What comes to mind when you think of a prophet? I think of guys like Elijah and John the Baptist, and they are wearing clothing made out of animal skins, holding staffs of wood, and their hair is out of control. They have a personality to match. Bold. Courageous. They make loud and authoritative proclamations. They sometimes do miracles and confront hypocritical leaders and oppressive kings.
Imagine if someone like that showed up in our day and age. Would we listen to them? We would likely say they are out of their minds. In my city’s center square, there’s often a guy shouting into a megaphone that everyone is going to hell. I admire his boldness, but I disagree with his method. But I have to ask, is he a prophet? Then there are doomsday preachers. These so-called Christian prophets predict the end of the world, and they never get it right. Are they prophets?
When I think about prophets, what I don’t think about is you, the reader. You might think, “Why would you think of any of us????” But let me ask a question: “Is it possible that there is a prophet among us?” Don’t think so?
I think there are. I actually think it is highly likely that there are more than one prophets among us! What we will learn today from Ezekiel just might help us find out. Open a Bible and turn to Ezekiel 2.
As you turn there, let’s review Chapter 1. Five years prior to the events of Ezekiel 1 and 2, Ezekiel was part of a group of 10,000 Jews that the powerful nation of Babylon exiled from Jerusalem, forcing them to walk 900 miles and live in Babylon. Ezekiel was the son of a priest, so there in Babylon, in the year of his 30th birthday, the year that sons of priests become priests themselves, God appeared to Ezekiel in an amazing vision. Ezekiel was very familiar with the idea that God’s presence was located in the temple in Jerusalem, so it would have been a major shock to encounter God in Babylon. At the end of chapter 1, while seated on his throne which was riding on this majestic lightning fire table chariot, God speaks to Ezekiel, and Ezekiel falls flat on his face.
That’s where we pick up with chapter 2, verse 1. Pause reading this post and read Ezekiel 2:1-2.
God calls Ezekiel, “Son of man.” This is the first of 93 times that title will be used for Ezekiel. Jesus also used this title of himself sometimes, but it doesn’t seem there is any intended connection between Jesus and Ezekiel. Instead this term refers to Ezekiel’s humanity. In a scene the like this one, it is very appropriate. With the unparalleled glory of God there before him, Ezekiel’s humanity is obvious. There is a vast difference between ourselves and God. This is the difference between divinity and humanity. In the presence of divinity, humans cannot stand, and Ezekiel is laid out flat on his face.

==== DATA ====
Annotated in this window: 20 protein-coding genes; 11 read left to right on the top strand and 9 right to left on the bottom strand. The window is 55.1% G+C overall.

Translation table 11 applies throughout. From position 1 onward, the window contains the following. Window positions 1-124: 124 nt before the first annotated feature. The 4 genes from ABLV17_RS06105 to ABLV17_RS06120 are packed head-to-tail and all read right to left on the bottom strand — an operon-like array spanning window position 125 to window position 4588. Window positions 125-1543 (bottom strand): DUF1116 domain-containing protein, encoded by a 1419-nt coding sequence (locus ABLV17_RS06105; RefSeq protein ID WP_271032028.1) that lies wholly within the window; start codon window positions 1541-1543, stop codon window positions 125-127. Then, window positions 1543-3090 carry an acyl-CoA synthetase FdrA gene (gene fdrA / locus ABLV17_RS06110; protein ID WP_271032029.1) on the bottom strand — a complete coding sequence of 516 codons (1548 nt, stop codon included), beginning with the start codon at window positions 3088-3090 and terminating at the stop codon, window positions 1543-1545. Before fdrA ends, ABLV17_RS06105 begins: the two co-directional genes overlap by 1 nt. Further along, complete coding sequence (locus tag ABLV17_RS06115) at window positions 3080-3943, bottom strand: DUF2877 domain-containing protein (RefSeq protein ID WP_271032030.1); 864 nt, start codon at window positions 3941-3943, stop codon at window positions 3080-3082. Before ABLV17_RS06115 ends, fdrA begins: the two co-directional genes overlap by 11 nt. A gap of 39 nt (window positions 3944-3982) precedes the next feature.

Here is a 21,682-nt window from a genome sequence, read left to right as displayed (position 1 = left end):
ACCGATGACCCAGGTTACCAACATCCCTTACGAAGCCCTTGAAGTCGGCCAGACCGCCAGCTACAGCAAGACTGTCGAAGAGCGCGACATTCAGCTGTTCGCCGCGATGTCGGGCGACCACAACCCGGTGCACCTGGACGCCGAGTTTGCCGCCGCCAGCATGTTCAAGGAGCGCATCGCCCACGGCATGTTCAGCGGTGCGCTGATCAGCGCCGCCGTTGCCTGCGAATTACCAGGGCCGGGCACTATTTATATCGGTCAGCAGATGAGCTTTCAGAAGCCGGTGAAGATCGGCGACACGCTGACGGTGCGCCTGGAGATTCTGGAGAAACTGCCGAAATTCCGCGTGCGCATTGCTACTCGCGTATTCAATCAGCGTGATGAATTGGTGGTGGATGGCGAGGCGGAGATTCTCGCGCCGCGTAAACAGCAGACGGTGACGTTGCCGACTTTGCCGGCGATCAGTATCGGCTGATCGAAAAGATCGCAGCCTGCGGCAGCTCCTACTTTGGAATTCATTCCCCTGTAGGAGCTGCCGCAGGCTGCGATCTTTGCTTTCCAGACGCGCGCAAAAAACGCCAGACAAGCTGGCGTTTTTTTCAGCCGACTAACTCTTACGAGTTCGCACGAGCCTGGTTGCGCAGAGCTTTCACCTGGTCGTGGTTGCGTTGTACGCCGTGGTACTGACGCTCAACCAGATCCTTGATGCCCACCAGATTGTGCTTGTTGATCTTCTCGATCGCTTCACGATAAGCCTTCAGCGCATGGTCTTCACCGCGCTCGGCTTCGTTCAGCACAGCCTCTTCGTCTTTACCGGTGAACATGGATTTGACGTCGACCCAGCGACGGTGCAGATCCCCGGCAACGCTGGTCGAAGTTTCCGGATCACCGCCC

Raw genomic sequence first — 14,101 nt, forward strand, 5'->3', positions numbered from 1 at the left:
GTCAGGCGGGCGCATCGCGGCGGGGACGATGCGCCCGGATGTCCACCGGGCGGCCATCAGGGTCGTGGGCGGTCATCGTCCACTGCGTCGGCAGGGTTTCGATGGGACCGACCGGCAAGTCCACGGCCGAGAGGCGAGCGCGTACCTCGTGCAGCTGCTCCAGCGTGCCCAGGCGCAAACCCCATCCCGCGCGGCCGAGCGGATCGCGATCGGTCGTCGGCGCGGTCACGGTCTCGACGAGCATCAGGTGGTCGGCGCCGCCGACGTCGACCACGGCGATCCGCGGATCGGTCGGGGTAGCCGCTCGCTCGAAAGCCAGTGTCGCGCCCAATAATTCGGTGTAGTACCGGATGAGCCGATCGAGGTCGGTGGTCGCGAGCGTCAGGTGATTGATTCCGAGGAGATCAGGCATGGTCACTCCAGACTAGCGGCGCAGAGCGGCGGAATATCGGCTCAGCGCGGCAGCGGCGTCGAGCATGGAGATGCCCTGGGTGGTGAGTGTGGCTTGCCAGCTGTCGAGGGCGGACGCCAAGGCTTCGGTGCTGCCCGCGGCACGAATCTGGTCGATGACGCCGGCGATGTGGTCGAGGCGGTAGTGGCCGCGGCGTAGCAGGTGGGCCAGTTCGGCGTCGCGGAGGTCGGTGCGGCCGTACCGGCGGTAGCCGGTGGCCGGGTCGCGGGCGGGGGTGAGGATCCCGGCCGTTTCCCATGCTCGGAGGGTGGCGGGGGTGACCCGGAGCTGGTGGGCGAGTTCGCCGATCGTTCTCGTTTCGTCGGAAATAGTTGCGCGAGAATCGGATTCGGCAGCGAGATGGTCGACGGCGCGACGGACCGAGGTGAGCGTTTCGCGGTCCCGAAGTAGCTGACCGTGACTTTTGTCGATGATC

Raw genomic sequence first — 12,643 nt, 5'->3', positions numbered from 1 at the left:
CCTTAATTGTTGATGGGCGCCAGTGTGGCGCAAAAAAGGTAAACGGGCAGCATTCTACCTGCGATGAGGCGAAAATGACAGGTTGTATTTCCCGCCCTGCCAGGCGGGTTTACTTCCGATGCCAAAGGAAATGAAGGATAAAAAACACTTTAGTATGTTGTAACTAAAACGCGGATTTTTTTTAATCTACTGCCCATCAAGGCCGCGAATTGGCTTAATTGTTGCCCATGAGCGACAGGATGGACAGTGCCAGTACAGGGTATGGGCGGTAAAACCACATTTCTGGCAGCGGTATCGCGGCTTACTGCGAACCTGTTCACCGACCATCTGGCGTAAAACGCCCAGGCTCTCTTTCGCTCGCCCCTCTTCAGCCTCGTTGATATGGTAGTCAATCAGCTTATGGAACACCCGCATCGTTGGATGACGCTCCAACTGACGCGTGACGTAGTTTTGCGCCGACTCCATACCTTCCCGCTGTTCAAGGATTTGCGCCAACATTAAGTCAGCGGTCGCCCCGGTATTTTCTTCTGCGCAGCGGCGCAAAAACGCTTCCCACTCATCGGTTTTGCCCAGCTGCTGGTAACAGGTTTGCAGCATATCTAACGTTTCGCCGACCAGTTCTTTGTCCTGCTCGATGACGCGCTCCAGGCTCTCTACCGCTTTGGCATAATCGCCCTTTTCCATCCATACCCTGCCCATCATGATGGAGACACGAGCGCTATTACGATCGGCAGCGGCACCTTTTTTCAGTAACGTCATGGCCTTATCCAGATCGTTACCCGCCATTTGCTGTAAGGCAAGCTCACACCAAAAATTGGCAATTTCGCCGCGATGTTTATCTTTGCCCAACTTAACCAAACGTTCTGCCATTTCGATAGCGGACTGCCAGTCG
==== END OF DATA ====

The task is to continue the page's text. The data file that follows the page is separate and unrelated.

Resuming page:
The difference is so stark that Ezekiel cannot even move in God’s presence. What God tells Ezekiel next is “stand up and let’s talk.” I find that amazing. God could easily just talk with Ezekiel while Ezekiel is face down on the ground. God would have no problem communicating to Ezekiel in that state. But God doesn’t want to do that. Instead God wants to talk with Ezekiel face to face. Think about that. This is just one of the many ways God shows us in the stories of the Bible that he values us and a relationship with us.
You might have heard the verse, “No one can see God’s face and live.” (Ex. 33:20) That describes the intensity and purity of the presence of God. We simply cannot survive if we were to face God’s holiness. So why does God want Ezekiel to stand up to talk? Is this a death sentence for Ezekiel?
No, because Ezekiel can’t stand up! It seems he is physically unable to move, the presence of God is so overpowering. But God has a solution. God’s Spirit enters Ezekiel and raises Ezekiel to his feet! We’ve already talked about how the Holy Spirit is a major player in the book Ezekiel. We already saw in Ezekiel chapter 1 how the Spirit guides the lightning chariot/table of God. Now the Spirit empowers Ezekiel to stand in God’s presence. This is important for us to take note of because we Christians know that we are temple of the Holy Spirit. Hold that thought. There’s more of the Spirit to come. The Spirit’s raising of Ezekiel to his feet indicates God’s desire for relationship, even face to face. So why didn’t Ezekiel die? It could be that this was just a vision of the presence of God and not the actual thing. Or perhaps God preserved Ezekiel’s life because of the mission he had for Ezekiel. Maybe there is another reason. No matter, what we see in this encounter is the relationality of our God.
Now with Ezekiel on his feet, God talks again. What does he say next? We’ll find out in the next post.